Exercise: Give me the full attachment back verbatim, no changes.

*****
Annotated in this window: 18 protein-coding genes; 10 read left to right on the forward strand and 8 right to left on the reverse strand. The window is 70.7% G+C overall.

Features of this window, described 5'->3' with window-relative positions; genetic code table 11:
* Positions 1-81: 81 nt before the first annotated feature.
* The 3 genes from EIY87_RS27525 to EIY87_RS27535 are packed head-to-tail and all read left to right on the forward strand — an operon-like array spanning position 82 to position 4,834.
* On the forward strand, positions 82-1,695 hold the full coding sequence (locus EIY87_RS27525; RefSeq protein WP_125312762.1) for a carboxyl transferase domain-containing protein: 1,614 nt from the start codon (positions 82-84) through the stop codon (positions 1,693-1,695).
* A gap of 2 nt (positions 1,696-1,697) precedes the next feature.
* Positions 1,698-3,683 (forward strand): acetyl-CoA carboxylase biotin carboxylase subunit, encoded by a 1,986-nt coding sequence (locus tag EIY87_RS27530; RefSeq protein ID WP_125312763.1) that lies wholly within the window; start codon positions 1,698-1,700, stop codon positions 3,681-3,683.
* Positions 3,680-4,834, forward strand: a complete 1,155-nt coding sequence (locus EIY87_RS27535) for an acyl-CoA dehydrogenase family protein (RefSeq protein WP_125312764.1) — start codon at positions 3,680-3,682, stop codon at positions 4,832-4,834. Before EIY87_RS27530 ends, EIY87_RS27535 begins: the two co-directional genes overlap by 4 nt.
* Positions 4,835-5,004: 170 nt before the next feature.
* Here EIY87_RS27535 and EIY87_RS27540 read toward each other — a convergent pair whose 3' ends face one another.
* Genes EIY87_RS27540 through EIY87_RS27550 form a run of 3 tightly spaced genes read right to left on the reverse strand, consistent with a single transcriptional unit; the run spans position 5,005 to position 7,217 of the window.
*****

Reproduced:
Annotated in this window: 18 protein-coding genes; 10 read left to right on the forward strand and 8 right to left on the reverse strand. The window is 70.7% G+C overall.

Features of this window, described 5'->3' with window-relative positions; genetic code table 11:
* Positions 1-81: 81 nt before the first annotated feature.
* The 3 genes from EIY87_RS27525 to EIY87_RS27535 are packed head-to-tail and all read left to right on the forward strand — an operon-like array spanning position 82 to position 4,834.
* On the forward strand, positions 82-1,695 hold the full coding sequence (locus EIY87_RS27525; RefSeq protein WP_125312762.1) for a carboxyl transferase domain-containing protein: 1,614 nt from the start codon (positions 82-84) through the stop codon (positions 1,693-1,695).
* A gap of 2 nt (positions 1,696-1,697) precedes the next feature.
* Positions 1,698-3,683 (forward strand): acetyl-CoA carboxylase biotin carboxylase subunit, encoded by a 1,986-nt coding sequence (locus tag EIY87_RS27530; RefSeq protein ID WP_125312763.1) that lies wholly within the window; start codon positions 1,698-1,700, stop codon positions 3,681-3,683.
* Positions 3,680-4,834, forward strand: a complete 1,155-nt coding sequence (locus EIY87_RS27535) for an acyl-CoA dehydrogenase family protein (RefSeq protein WP_125312764.1) — start codon at positions 3,680-3,682, stop codon at positions 4,832-4,834. Before EIY87_RS27530 ends, EIY87_RS27535 begins: the two co-directional genes overlap by 4 nt.
* Positions 4,835-5,004: 170 nt before the next feature.
* Here EIY87_RS27535 and EIY87_RS27540 read toward each other — a convergent pair whose 3' ends face one another.
* Genes EIY87_RS27540 through EIY87_RS27550 form a run of 3 tightly spaced genes read right to left on the reverse strand, consistent with a single transcriptional unit; the run spans position 5,005 to position 7,217 of the window.